“The severity of those were so minimal compared to this that it’s ­absurd. There was fraudulent conduct conducted previously that we said no to. We said no to all the ones that were in that dirty laundry where you just turned around and said no.”

Shortly after, Cordwell is clearly agitated about the discussion, and asks to turn off the tape: “Can we turn off the recorder? Can we just turn it off? Is that possible? I just want to speak openly. Can you turn it off and suspend the meeting or something?”

Sharp replies: “It’s off, mate”

NRL: Nathan Peats talks to the press following the Parramatta Eels? move to sell him to the Gold Coast Titans

In a September 2015 board meeting, Serrao asks about the status of an internal inquiry by club internal investigator Rob Mulherin into “possible fraudulent conduct” and transactions involving third-party providers including Zibara Clothing, after warnings made internally by ­executives.

There is no suggestion Zibara has done anything wrong.

Sharp replies that he had spoken with Parramatta Leagues Club CEO Bevan Paul and club lawyer John de Mestre. “Their recommendation is we probably not proceed with digging up too many skeletons and all that sort of stuff.”

Gadiel backs the decision to bury the inquiry. “There’s got to be a point where we draw a line in the sand you know.”

Sharp replies: “Yes and it’s time now where we move forward and focus on our actions and view what we’ve done right and wrong, and move forward and forget about the past.”

Gadiel replies: “Yep.”


Transcripts reveal Parramatta Eels ‘slush fund’ to circumvent salary cap

May 16, 2016 – 11:21PM

Sports Writer

 

Former Eels chief executive Scott Seward.Former Eels chief executive Scott Seward. Photo: Getty Images

Parramatta’s so-called Premiership Club has been revealed in the transcripts of recorded board meetings to be a covert “slush fund” to provide third-party payments to Eels players.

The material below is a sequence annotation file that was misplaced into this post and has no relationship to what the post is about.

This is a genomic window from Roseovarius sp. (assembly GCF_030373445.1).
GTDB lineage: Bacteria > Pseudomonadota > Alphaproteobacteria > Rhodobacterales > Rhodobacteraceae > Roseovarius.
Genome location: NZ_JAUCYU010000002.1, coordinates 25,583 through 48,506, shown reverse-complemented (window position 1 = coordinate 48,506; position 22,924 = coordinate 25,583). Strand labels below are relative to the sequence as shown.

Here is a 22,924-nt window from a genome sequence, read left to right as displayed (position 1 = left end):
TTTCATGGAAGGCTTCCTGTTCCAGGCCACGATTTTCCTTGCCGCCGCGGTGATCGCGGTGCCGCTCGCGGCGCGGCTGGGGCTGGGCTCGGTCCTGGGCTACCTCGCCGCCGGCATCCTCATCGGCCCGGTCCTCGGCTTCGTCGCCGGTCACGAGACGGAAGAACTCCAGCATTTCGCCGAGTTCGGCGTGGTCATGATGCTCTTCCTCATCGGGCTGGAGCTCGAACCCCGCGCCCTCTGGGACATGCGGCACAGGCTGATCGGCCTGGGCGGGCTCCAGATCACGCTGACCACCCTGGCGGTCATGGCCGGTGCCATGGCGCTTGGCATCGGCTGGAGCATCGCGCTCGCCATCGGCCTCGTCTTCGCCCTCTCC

The transcripts from the meetings, included in the NRL’s breach notice against the club and five officials and published by Fox Sports on Monday afternoon, show Parramatta executives and directors opening discussing the Eels’ TPA program over the past three years.

They identify the Premiership Club, a concept announced with fanfare in 2014 as a “premier business-networking group for western Sydney and beyond”, as a vehicle for the Eels to compete with rival teams in the third-party sphere and it demonstrates that officials appeared well aware the scheme was in breach of NRL rules.

After discussing the formation of the entity at a board meeting in February 2014 then chief executive Scott Seward describes John Boulous, then the Eels’ chief operating officer, as “the main point of contact” for the third-party payments system, explaining he and chairman Steve Sharp had to be distanced from it.

“Yeah, John will be the main point of contact, and importantly the reason for that is both Steve and myself are the one that have to sin the Stat Decs for the salary cap so it can’t be either of us, so John’s the right point of contact from a commercial perspective and that’s the way it will run,” Seward says.

Sharp then adds:  “I arranged a meeting today with a potential third party organisation so, we went around a bit, but at the end of the day we got to where we wanted to get to, they’ve come up with some ideas and some interest and I’m pretty confident we’ll get something out of this particular group and probably get some pretty strong leverage out of it.”